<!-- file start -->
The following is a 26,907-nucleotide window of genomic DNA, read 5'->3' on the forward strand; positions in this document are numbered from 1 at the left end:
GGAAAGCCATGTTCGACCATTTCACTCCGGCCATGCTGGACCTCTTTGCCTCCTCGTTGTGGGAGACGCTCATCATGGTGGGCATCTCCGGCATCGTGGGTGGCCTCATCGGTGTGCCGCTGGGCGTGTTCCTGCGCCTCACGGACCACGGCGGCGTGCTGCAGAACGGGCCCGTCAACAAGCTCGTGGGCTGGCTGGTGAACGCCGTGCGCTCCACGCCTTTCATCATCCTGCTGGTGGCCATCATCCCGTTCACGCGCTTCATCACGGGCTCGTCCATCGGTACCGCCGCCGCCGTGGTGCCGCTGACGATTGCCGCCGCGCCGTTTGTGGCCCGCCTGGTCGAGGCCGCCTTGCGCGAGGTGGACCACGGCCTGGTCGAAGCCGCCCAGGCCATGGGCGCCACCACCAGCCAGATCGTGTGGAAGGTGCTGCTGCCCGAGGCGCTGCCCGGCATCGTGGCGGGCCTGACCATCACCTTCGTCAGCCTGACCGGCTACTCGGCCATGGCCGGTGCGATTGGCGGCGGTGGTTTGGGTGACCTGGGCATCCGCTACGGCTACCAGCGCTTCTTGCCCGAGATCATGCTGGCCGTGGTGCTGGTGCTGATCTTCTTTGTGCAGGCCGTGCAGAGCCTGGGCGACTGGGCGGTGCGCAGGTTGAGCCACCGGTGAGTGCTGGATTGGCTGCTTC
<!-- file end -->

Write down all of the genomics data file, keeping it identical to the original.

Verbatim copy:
The following is a 26,907-nucleotide window of genomic DNA, read 5'->3' on the forward strand; positions in this document are numbered from 1 at the left end:
GGAAAGCCATGTTCGACCATTTCACTCCGGCCATGCTGGACCTCTTTGCCTCCTCGTTGTGGGAGACGCTCATCATGGTGGGCATCTCCGGCATCGTGGGTGGCCTCATCGGTGTGCCGCTGGGCGTGTTCCTGCGCCTCACGGACCACGGCGGCGTGCTGCAGAACGGGCCCGTCAACAAGCTCGTGGGCTGGCTGGTGAACGCCGTGCGCTCCACGCCTTTCATCATCCTGCTGGTGGCCATCATCCCGTTCACGCGCTTCATCACGGGCTCGTCCATCGGTACCGCCGCCGCCGTGGTGCCGCTGACGATTGCCGCCGCGCCGTTTGTGGCCCGCCTGGTCGAGGCCGCCTTGCGCGAGGTGGACCACGGCCTGGTCGAAGCCGCCCAGGCCATGGGCGCCACCACCAGCCAGATCGTGTGGAAGGTGCTGCTGCCCGAGGCGCTGCCCGGCATCGTGGCGGGCCTGACCATCACCTTCGTCAGCCTGACCGGCTACTCGGCCATGGCCGGTGCGATTGGCGGCGGTGGTTTGGGTGACCTGGGCATCCGCTACGGCTACCAGCGCTTCTTGCCCGAGATCATGCTGGCCGTGGTGCTGGTGCTGATCTTCTTTGTGCAGGCCGTGCAGAGCCTGGGCGACTGGGCGGTGCGCAGGTTGAGCCACCGGTGAGTGCTGGATTGGCTGCTTC